A jovial laugh, to Tom Maholchic, feels like a knife stabbing his eardrums. So do all sorts of routine sounds — the sizzle of bacon, the ring of a phone, the rush of running water.

“I feel like I have a year-round sunburn deep inside my ears,” said Maholchic, 27.

Researchers have known for years about a condition called hyperacusis, where ordinary sounds seem uncomfortably loud. But they’re just starting to understand that some patients experience a more severe form, where noise is not just heard — but is actually felt, as physical pain.


Using new lab tools and techniques, pioneering scientists have identified what appear to be pain fibers in the inner ear, or cochlea. They are coining new terms, including “noxacusis” and “auditory nociception,” for this newly recognized sensation of noise-induced ear pain.

The new diagnosis will be an important topic next week at the annual meeting of the Association for Research in Otolaryngology in San Diego, where a three-hour symposium will introduce the research and explain its implications. While some patients with the condition do improve, others risk a setback every time they hear even a moderate noise.

“People’s lives have been radically altered by the crippling pain that comes with this type of rare noise injury,” said Bryan Pollard, president of Hyperacusis Research, a nonprofit.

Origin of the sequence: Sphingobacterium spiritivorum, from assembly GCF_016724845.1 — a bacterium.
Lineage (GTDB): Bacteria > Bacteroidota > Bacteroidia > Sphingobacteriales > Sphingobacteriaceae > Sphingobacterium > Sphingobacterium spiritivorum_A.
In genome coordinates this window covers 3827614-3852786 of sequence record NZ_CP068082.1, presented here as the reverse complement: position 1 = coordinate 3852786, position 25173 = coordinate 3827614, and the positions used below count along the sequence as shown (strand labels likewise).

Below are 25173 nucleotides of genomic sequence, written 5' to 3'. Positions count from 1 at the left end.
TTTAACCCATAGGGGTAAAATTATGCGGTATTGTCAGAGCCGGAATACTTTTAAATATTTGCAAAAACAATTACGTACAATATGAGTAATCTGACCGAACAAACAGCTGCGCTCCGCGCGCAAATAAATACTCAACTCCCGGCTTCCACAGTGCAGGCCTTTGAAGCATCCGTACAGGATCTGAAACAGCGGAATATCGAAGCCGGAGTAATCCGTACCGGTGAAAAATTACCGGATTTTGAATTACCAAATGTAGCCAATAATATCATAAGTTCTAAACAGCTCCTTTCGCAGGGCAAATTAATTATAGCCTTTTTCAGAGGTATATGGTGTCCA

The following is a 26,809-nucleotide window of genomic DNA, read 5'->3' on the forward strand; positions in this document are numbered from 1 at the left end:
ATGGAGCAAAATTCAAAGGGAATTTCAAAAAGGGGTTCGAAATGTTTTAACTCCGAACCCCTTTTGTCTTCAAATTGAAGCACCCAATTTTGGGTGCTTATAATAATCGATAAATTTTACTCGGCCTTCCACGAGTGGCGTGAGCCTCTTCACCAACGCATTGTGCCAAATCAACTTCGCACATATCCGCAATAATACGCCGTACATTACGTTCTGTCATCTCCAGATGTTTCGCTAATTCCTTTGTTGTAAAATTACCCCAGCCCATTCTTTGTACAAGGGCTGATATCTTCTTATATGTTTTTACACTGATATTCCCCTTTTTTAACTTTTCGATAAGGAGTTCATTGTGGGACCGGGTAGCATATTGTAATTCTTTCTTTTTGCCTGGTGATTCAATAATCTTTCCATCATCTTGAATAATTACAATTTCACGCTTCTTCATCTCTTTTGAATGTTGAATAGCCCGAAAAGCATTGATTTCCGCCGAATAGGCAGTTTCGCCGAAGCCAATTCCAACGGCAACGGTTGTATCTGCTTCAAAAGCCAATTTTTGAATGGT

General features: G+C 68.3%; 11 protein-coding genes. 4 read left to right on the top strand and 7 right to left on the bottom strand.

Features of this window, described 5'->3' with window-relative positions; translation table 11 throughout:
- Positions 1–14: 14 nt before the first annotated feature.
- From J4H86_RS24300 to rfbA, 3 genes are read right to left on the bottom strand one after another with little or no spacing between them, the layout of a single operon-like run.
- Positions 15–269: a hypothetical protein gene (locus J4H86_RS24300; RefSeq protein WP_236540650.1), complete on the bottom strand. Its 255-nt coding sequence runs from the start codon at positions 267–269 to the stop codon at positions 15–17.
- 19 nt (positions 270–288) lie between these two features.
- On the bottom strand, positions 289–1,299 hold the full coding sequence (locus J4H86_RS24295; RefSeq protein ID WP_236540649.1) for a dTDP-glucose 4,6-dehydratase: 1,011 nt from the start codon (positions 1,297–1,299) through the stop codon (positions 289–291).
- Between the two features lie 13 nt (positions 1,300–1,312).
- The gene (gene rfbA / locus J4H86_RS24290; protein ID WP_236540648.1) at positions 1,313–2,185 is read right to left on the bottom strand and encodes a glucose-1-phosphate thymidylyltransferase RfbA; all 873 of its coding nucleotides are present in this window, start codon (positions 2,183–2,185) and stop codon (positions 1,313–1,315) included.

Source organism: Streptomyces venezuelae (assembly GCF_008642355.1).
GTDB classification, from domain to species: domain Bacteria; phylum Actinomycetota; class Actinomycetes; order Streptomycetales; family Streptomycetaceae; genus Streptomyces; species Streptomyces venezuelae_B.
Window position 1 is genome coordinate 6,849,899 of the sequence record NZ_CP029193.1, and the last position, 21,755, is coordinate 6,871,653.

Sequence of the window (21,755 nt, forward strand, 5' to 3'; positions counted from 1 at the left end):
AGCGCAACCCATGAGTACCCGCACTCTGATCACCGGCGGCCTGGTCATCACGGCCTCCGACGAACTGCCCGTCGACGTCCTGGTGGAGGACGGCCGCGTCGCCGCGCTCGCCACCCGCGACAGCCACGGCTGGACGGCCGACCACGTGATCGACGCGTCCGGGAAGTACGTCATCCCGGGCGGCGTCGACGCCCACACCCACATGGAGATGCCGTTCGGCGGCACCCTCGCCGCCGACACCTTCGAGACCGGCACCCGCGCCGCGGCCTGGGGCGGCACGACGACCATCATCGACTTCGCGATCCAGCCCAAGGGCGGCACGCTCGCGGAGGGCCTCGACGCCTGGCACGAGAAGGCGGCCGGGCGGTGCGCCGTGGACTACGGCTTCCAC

“The pain lingers long after the sound is gone, much as the pain from a flesh wound would.”

M. Charles Liberman, Harvard Medical School

Patients’ descriptions of the pain are remarkably similar: A sound is usually perceived as the sharp jab of a knife or skewer. The sensation persists as a searing, burning ear pain, often combined with the pressure known as aural fullness and the ringing known as tinnitus.

Maholchic often spends time in this room, so he can look outside the window and feel the sun, since he cannot tolerate going outside during the day. He says that he spends most of his time reading and painting. Kayana Szymczak for STAT

“What even most auditory scientists don’t understand about hyperacusis with pain is that the pain lingers long after the sound is gone, much as the pain from a flesh wound would,” said M. Charles Liberman, a professor of otology at Harvard Medical School and director of a hearing research lab at the Massachusetts Eye & Ear Infirmary.

The problems start with the pea-sized cochlea, a tiny sensory organ buried within a skull bone. It’s tough to reach and impossible to biopsy, thereby hampering experimental work. Within the cochlea, one kind of nerve fiber has long puzzled scientists. These mystery fibers resemble pain fibers elsewhere in the body.

It took 15 years, but using several strains of deaf mice, Jaime García-Añoveros, an associate professor of anesthesiology at Northwestern University Feinberg School of Medicine, found that intense noise causes activity in these fibers. That research, coauthored by Liberman, was published last March in Current Biology.

At around the same time, a lab at Johns Hopkins University found that when certain sensory cells of the cochlea are damaged, as might occur during very loud noise, they release a chemical that activates the mysterious pain fibers. In some people, these fibers seem to switch on — and never switch off.